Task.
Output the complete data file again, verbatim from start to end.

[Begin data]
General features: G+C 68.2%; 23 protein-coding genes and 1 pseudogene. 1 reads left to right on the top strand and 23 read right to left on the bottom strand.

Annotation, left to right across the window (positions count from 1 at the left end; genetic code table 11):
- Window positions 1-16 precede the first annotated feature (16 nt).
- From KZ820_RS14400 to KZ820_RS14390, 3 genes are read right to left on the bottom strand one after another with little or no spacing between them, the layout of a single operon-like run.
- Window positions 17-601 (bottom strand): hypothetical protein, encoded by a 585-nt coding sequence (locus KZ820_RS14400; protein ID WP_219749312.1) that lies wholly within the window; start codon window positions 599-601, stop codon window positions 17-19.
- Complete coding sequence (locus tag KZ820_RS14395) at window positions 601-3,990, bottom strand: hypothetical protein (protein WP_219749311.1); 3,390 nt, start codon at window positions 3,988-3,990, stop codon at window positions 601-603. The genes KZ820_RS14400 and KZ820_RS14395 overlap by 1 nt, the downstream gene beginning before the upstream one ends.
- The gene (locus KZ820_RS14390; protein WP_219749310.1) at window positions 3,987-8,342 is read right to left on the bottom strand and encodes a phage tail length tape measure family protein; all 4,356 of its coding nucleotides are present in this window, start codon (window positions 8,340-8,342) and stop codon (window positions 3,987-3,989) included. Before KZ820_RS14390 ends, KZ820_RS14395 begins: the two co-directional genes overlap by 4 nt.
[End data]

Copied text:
General features: G+C 68.2%; 23 protein-coding genes and 1 pseudogene. 1 reads left to right on the top strand and 23 read right to left on the bottom strand.

Annotation, left to right across the window (positions count from 1 at the left end; genetic code table 11):
- Window positions 1-16 precede the first annotated feature (16 nt).
- From KZ820_RS14400 to KZ820_RS14390, 3 genes are read right to left on the bottom strand one after another with little or no spacing between them, the layout of a single operon-like run.
- Window positions 17-601 (bottom strand): hypothetical protein, encoded by a 585-nt coding sequence (locus KZ820_RS14400; protein ID WP_219749312.1) that lies wholly within the window; start codon window positions 599-601, stop codon window positions 17-19.
- Complete coding sequence (locus tag KZ820_RS14395) at window positions 601-3,990, bottom strand: hypothetical protein (protein WP_219749311.1); 3,390 nt, start codon at window positions 3,988-3,990, stop codon at window positions 601-603. The genes KZ820_RS14400 and KZ820_RS14395 overlap by 1 nt, the downstream gene beginning before the upstream one ends.
- The gene (locus KZ820_RS14390; protein WP_219749310.1) at window positions 3,987-8,342 is read right to left on the bottom strand and encodes a phage tail length tape measure family protein; all 4,356 of its coding nucleotides are present in this window, start codon (window positions 8,340-8,342) and stop codon (window positions 3,987-3,989) included. Before KZ820_RS14390 ends, KZ820_RS14395 begins: the two co-directional genes overlap by 4 nt.